Steve Hodges, James Scott, Sue Sentance, Colin Miller, Nicolas Villar, Scarlet Schwiderski-Grosche, Kerry Hammil, and Steven Johnston
In this paper we present the features of a new physical device prototyping platform called Microsoft .NET Gadgeteer along with our initial experiences using it to teach computer science in high schools. Gadgeteer makes it easy for newcomers to electronics and computing to plug together modules with varied functionality and to program the resulting system's behavior. We believe the platform is particularly suited to teaching modern programming concepts such as object-oriented, event-based programming and it could be a timely addition to established teaching tools given the current interest in improving high school computer science education in some regions. We have run a number of pilot studies in the US and in the UK with students of varying age and ability. Our results indicate that the tangible and expressive nature of Gadgeteer helps to engage and motivate a diverse set of students. We were also pleasantly surprised by the level of polish and sophistication of the devices which were built. We hope to further explore the potential of Gadgeteer for teaching in future work and we encourage others to build on our experiences.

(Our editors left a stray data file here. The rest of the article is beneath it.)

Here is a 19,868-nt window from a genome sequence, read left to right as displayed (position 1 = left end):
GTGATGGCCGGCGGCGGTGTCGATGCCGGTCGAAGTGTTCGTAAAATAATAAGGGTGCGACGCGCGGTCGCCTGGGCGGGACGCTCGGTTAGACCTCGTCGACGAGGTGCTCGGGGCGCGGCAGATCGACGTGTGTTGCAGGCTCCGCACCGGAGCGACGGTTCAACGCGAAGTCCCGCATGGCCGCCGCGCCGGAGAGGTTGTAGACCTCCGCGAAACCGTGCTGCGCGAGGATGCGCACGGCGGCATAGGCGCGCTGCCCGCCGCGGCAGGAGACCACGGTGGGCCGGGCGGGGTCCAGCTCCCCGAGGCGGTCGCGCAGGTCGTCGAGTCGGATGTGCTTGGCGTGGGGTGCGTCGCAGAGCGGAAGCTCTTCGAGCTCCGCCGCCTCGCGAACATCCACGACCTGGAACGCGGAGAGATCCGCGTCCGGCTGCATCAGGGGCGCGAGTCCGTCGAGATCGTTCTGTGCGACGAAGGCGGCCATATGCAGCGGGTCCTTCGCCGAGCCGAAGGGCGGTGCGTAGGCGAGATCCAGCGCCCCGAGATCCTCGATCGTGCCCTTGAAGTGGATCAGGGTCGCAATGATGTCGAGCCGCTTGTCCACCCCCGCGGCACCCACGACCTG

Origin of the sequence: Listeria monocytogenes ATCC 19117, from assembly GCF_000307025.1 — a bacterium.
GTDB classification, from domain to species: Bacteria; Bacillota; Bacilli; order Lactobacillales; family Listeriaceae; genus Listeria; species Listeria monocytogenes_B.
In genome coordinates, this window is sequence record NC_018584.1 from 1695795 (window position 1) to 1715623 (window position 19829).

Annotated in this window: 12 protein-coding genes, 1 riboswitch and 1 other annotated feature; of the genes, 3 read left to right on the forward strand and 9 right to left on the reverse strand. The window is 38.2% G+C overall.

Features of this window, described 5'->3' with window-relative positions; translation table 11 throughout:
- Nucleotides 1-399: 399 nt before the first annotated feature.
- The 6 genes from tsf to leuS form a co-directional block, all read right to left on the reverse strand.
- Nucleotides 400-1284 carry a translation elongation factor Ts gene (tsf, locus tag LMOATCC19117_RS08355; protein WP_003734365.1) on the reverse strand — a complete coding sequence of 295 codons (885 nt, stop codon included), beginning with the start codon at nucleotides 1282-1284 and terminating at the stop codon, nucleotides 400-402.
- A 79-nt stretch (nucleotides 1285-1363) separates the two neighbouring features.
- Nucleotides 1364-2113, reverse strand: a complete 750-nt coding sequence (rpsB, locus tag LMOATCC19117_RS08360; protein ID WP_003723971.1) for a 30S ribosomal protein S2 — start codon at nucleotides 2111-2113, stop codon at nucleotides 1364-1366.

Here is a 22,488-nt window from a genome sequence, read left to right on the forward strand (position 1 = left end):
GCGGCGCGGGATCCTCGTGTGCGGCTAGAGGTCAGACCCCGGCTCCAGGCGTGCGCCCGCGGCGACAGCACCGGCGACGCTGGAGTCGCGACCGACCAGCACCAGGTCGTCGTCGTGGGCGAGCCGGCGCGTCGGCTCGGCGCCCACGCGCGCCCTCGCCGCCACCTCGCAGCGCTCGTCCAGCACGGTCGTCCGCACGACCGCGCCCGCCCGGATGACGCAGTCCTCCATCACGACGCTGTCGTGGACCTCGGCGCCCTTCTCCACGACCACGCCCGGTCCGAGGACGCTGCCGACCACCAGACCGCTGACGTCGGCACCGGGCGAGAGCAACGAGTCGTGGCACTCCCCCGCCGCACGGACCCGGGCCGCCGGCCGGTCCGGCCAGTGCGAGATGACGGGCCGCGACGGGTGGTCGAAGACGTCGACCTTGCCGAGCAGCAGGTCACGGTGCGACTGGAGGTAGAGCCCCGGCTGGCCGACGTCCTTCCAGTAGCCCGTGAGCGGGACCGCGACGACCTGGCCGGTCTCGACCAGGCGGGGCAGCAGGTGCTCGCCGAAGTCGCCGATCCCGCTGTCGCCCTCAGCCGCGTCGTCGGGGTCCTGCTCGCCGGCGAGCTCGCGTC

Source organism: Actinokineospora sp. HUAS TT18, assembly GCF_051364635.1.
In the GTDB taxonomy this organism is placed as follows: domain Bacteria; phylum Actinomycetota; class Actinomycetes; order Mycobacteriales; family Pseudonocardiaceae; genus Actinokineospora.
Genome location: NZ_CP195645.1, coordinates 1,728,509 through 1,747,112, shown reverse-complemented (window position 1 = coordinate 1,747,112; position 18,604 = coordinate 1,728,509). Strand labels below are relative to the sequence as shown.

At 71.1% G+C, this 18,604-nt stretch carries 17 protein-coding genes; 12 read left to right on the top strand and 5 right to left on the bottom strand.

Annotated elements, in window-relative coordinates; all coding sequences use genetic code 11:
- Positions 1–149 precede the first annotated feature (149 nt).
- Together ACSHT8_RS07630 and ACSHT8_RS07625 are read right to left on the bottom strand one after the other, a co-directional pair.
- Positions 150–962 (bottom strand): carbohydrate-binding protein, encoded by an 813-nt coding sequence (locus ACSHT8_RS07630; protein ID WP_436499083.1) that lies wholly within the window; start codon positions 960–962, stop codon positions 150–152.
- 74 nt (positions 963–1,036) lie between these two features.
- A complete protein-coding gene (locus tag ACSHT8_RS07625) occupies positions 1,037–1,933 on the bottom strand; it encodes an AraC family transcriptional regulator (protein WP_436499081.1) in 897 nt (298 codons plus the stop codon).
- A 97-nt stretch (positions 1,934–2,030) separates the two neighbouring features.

|Published in||SIGCSE '13 Proceedings of the 44th ACM Technical Symposium on Computer Science Education|